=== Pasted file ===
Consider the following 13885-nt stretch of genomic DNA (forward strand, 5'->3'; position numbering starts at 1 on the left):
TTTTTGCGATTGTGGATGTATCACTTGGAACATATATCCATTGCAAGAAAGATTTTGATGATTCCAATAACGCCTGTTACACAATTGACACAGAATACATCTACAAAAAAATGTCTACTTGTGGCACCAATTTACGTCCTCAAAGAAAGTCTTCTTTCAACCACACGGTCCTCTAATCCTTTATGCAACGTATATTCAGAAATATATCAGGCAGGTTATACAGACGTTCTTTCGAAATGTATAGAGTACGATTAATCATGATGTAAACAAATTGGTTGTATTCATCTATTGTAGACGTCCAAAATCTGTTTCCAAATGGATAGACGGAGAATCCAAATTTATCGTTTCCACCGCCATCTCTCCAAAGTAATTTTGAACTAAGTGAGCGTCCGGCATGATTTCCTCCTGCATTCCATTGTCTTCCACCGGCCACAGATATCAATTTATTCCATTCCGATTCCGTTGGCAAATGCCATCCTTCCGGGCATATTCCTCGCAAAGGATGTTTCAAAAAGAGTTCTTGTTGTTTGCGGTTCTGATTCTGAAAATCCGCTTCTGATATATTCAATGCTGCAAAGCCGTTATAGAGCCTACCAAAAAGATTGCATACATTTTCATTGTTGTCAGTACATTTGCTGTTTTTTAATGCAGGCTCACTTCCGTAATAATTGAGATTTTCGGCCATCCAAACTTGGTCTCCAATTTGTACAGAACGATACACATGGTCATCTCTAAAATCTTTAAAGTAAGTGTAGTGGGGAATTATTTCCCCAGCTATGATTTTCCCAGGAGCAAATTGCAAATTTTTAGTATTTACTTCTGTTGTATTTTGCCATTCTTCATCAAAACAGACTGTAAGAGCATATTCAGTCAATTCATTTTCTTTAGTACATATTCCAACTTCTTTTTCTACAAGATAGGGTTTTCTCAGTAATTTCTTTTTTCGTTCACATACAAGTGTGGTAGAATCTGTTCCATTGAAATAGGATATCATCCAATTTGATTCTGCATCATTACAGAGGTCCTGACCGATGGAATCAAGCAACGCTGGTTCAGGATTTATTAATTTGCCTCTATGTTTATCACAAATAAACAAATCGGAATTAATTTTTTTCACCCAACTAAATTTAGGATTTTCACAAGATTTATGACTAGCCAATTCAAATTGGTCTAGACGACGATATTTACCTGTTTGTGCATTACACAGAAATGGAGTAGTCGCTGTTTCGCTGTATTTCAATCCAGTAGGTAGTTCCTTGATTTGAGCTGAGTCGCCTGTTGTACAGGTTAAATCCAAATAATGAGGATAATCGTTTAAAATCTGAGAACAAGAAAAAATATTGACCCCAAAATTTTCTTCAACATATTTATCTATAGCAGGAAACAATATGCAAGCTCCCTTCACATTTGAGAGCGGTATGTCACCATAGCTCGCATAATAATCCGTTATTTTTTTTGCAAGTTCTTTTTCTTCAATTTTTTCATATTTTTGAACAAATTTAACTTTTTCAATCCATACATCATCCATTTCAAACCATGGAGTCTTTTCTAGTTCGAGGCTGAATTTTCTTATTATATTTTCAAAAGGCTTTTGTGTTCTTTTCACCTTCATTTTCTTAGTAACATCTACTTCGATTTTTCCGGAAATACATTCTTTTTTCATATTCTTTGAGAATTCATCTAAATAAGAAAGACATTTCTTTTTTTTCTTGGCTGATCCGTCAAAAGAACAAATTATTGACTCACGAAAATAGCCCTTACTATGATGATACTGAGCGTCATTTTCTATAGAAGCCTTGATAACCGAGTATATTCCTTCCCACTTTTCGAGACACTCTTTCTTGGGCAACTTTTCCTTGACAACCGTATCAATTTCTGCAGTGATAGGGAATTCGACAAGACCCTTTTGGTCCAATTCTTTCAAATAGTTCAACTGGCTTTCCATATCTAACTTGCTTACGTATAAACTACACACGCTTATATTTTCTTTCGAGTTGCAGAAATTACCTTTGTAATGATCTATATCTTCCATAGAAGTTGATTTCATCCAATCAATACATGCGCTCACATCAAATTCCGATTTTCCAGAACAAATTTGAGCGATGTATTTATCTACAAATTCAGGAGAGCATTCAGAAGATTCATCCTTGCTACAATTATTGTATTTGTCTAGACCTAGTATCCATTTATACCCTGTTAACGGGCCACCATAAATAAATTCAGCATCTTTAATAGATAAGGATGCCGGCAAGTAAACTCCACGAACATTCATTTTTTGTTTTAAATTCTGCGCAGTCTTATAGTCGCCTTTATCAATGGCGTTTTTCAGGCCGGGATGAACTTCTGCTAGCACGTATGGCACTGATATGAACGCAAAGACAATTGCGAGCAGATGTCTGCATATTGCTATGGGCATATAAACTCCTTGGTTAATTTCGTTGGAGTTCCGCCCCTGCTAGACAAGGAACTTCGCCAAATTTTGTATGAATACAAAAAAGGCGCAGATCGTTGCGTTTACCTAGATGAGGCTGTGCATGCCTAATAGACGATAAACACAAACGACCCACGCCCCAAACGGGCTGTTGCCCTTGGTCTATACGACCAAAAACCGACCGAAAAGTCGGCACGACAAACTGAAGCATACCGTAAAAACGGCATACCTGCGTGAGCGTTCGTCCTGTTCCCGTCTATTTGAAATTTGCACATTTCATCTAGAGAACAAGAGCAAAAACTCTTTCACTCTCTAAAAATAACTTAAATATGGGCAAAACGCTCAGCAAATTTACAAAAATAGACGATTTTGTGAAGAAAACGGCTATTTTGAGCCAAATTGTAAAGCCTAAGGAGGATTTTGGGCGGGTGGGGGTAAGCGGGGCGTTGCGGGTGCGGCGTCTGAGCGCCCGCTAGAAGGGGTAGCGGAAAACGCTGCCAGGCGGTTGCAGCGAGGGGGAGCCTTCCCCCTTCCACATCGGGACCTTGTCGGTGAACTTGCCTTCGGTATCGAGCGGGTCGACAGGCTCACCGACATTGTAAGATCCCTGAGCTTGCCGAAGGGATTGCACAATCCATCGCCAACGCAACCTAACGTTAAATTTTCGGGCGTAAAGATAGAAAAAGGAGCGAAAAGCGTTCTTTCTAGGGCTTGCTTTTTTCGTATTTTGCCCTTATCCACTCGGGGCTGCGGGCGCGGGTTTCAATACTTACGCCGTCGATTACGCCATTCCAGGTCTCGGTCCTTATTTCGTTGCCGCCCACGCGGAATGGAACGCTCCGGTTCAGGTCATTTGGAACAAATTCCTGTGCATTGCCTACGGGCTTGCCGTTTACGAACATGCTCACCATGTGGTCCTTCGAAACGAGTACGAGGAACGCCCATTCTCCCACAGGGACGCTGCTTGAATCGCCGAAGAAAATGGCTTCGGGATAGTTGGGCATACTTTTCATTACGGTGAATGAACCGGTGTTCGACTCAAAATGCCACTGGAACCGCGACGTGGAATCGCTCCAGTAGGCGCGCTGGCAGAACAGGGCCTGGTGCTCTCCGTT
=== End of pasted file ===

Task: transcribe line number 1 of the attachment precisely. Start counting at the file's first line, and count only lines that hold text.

Consider the following 13885-nt stretch of genomic DNA (forward strand, 5'->3'; position numbering starts at 1 on the left):